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Research Papers:

Expressions of matrix metalloproteinase-9 (MMP-9), dentin sialophosphoprotein (DSPP), and osteopontin (OPN) at histologically negative surgical margins may predict recurrence of oral squamous cell carcinoma

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Oncotarget. 2012; 3:286-298. https://doi.org/10.18632/oncotarget.373

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Kalu U. E. Ogbureke _, Paul M. Weinberger, Stephen W. Lonney, Li Li and Larry W. Fisher

Abstract

Kalu U.E. Ogbureke1,2,3, Paul M. Weinberger2, Stephen W. Looney1,3, Li Li4, Larry W. Fisher4

1 College of Dental Medicine, Georgia Health Sciences University, 1120 15th Street, Augusta, GA

2 Medical College of Georgia, Georgia Health Sciences University, 1120 15th Street, Augusta, GA

3 College of Graduate Studies, Georgia Health Sciences University, 1120 15th Street, Augusta, GA

4 Craniofacial and Skeletal Disease Branch, National Institute of Dental and Craniofacial Research, NIH, 30 Convent Drive, Building 30, Room 228, Bethesda, MD

Received: January 23, 2012; Accepted: March 2, 2012; Published: March 11, 2012;

Keywords: Oral Cancer, DSPP, BSP, OPN, MMPs, Tumor-Free Margin

Correspondence:

Kalu U.E. Ogbureke,

Abstract

Up to 50% of oral squamous cell carcinomas (OSCCs) recur following surgical resections with conventional “histologically-negative” margins. Three members of the SIBLING family of proteins: dentin sialophophoprotein (DSPP); bone sialoprotein (BSP); and osteopontin OPN are upregulated in OSCCs. In this study, we aimed to correlate the expression of DSPP, OPN and BSP as well as three SIBLING-partners, matrix metalloproteinase-2 (MMP-2), matrix metalloproteinase-3 (MMP-3), and matrix metalloproteinase-9 (MMP-9), at histologically-negative margins of OSCCs with tumor recurrence. Immunohistochemical analyses of the SIBLINGs and MMP expressions at histologically-negative margins of OSCC was carried out in a retrospective study of 20 patients, and the results correlated with tumor recurrence. Each protein was dichotomized as “present” (≥10% staining) or “absent” (< 10% staining). The Sensitivity, Specificity, Positive Predictive Value(PV+) and Negative Predictive Value (PV-) for recurrence was calculated for each protein, along with their overall diagnostic accuracy, calculated as: (number of true positives + number of true negatives)/ number of patients. OSCC recurred in 9 of 20 patients (45%), a ratio not significantly different from the estimated population recurrence rate of 50% (p = 0.664). Among the SIBLINGs, DSPP and OPN showed the greatest Accuracy with DSPP being more Sensitive (89%) and OPN more Specific (64%). MMP-9 showed the greatest overall Accuracy (80%), slightly less Sensitivity (67%) and more Specificity (100%), than either DSPP or OPN. MMP-9 showed a superior positive PV than either DSPP or OPN. The negative PVs of OPN and MMP-9 were almost identical, and inferior to DSPP. We conclude that DSPP, OPN, or MMP-9 expressions at histologically-negative surgical margins predict OSCC recurrence with MMP-9 being the preferred predictor. These proteins may identify patients who could benefit from more extensive resection, or from adjunct treatments such as radiotherapy.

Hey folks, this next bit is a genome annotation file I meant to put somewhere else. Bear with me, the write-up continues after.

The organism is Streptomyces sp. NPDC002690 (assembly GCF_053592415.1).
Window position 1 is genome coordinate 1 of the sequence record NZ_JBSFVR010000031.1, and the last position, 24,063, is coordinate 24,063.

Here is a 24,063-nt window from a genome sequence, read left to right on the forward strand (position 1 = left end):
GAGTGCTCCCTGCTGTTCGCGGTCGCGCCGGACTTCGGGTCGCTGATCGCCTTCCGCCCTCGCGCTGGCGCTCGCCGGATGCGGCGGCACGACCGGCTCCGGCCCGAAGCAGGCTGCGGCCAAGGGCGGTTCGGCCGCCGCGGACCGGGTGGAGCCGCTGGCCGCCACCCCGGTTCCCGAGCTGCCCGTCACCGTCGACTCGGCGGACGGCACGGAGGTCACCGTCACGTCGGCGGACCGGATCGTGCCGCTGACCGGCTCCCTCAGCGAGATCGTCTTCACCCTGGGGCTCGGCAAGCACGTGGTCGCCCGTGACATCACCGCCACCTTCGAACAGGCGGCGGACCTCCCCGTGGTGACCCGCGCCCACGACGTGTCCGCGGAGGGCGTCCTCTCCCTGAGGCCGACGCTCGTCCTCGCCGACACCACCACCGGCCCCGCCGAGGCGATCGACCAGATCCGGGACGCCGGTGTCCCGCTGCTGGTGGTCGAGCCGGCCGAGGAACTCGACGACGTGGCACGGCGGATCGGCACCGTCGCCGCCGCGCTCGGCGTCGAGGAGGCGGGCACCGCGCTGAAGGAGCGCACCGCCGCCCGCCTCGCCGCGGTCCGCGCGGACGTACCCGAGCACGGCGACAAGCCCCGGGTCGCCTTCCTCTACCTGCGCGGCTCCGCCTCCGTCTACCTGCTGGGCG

Introduction

Most mortality in oral squamous cell carcinoma (OSCC) patients is due to local recurrent disease and regional spread following surgical treatment failure at the primary site [1-5]. In treating primary OSCC, the surgeon aims to achieve total ablation of the tumor because inadequate resection leaves the patient with an increased chance of disease recurrence [1-6]. Surgical excision of OSCC with a curative intent is currently guided mostly by obtaining histologically tumor-free (negative) margins [4-6]. A negative surgical resection margin is defined as a 5-10 mm margin of tissue beyond the edge of the tumor that histologically lacks evidence of invasive carcinoma, carcinoma-in-situ, or any degree of dysplasia [2]. The histologic status of a resection margin has long been used as a potential indicator for recurrence and prognosis, and also is used to make decisions regarding the need for adjuvant radiation therapy [2-7].